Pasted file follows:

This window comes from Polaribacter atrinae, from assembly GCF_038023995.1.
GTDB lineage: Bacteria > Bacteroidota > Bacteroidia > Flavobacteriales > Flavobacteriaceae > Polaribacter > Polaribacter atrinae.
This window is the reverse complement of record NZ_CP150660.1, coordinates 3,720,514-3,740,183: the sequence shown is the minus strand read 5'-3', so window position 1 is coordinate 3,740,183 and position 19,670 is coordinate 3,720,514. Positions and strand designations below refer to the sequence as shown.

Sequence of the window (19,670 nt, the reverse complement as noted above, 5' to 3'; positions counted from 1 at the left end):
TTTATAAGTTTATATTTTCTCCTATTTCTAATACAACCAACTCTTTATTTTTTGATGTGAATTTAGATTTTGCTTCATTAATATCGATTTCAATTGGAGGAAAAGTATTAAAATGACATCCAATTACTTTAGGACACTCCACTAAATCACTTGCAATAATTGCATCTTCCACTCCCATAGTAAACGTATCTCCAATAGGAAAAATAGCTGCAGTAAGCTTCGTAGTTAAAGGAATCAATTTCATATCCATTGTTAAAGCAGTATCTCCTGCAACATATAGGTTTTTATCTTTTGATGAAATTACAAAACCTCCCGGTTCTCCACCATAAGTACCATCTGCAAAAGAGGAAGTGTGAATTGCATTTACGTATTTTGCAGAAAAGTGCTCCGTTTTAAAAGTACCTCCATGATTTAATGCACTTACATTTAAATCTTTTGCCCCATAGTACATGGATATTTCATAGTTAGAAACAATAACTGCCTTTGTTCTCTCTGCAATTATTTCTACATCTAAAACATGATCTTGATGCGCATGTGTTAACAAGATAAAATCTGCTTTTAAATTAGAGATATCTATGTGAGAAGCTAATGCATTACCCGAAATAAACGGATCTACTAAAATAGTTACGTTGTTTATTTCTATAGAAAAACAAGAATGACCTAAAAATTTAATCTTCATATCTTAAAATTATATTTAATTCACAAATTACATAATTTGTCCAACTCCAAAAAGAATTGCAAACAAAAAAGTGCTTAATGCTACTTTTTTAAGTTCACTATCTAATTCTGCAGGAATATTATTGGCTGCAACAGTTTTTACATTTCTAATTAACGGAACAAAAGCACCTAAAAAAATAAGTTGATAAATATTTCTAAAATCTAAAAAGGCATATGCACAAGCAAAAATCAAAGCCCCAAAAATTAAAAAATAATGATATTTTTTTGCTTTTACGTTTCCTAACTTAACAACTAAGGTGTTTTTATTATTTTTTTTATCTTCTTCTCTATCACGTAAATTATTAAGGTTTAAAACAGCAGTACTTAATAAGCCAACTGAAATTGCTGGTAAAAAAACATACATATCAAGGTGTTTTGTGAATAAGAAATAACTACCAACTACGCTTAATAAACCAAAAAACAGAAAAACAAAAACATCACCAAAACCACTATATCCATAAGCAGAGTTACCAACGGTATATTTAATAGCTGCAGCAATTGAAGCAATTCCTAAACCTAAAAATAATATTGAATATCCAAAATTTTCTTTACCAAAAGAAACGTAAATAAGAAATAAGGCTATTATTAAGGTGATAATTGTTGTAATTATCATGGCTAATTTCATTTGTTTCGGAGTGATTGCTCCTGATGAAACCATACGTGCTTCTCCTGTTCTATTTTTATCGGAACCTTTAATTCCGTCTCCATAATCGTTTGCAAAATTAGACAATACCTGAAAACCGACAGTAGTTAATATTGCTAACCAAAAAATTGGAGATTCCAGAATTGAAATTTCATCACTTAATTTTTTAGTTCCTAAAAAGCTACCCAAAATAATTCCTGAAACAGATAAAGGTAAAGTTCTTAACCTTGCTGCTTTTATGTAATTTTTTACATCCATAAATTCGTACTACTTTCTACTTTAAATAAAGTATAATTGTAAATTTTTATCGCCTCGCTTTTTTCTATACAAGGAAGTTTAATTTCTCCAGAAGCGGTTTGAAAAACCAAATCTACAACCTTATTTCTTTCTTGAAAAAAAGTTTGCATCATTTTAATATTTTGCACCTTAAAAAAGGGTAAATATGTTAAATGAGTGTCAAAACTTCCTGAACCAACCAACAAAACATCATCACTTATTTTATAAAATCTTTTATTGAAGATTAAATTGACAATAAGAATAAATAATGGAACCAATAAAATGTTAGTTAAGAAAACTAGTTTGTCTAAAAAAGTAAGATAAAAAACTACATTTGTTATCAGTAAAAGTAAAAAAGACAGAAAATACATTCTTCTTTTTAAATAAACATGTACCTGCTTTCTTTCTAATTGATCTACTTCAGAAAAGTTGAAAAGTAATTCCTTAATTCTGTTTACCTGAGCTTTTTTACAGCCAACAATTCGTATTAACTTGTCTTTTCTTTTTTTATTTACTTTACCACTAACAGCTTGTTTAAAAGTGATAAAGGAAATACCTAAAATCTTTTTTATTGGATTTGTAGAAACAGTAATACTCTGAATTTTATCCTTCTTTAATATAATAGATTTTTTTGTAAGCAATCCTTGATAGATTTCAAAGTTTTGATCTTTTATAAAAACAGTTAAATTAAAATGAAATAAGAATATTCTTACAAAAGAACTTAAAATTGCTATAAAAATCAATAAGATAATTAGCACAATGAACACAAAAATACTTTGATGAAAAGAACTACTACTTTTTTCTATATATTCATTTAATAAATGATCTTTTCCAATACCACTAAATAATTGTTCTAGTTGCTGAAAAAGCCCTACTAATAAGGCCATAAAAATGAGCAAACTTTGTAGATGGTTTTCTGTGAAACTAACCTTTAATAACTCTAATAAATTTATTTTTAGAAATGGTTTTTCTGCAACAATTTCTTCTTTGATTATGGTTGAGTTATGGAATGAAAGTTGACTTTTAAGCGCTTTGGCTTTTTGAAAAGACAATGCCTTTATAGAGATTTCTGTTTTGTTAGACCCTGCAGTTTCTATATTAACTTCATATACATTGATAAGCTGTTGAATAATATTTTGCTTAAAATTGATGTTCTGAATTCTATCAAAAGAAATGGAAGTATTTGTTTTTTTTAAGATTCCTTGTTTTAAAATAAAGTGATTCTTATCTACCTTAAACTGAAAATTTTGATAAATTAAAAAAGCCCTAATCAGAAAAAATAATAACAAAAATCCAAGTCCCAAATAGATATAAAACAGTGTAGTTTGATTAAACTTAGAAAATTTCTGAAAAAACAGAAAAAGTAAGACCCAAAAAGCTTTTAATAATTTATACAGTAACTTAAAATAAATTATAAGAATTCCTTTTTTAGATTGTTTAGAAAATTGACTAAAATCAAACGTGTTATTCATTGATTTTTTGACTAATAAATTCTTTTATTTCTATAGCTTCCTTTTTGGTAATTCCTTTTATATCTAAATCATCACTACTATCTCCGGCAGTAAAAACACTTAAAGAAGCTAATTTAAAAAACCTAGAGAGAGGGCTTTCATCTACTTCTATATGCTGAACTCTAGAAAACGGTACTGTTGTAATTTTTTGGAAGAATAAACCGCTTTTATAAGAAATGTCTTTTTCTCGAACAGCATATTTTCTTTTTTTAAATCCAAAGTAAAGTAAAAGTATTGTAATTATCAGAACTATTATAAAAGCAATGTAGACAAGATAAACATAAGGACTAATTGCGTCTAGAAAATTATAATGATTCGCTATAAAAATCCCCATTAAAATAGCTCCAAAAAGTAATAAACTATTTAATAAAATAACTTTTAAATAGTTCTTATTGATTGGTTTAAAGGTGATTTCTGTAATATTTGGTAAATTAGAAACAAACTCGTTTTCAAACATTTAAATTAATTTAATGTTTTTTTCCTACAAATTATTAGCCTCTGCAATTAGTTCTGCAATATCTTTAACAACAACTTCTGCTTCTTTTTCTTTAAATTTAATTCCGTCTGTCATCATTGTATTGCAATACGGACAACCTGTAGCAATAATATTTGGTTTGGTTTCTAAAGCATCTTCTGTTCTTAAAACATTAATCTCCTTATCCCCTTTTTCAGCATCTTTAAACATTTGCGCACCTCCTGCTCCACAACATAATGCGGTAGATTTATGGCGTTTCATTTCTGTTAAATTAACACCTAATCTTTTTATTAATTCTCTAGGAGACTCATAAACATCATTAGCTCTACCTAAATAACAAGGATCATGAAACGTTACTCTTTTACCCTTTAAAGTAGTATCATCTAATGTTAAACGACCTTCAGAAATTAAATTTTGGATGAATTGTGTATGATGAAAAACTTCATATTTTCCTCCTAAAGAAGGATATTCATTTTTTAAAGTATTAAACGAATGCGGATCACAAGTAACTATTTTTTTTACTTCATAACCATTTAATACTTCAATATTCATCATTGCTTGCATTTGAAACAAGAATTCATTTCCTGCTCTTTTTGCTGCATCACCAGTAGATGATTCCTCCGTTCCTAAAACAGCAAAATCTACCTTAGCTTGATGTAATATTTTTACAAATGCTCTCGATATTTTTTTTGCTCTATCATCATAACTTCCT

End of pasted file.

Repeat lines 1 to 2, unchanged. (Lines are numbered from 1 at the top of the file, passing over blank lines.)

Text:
This window comes from Polaribacter atrinae, from assembly GCF_038023995.1.
GTDB lineage: Bacteria > Bacteroidota > Bacteroidia > Flavobacteriales > Flavobacteriaceae > Polaribacter > Polaribacter atrinae.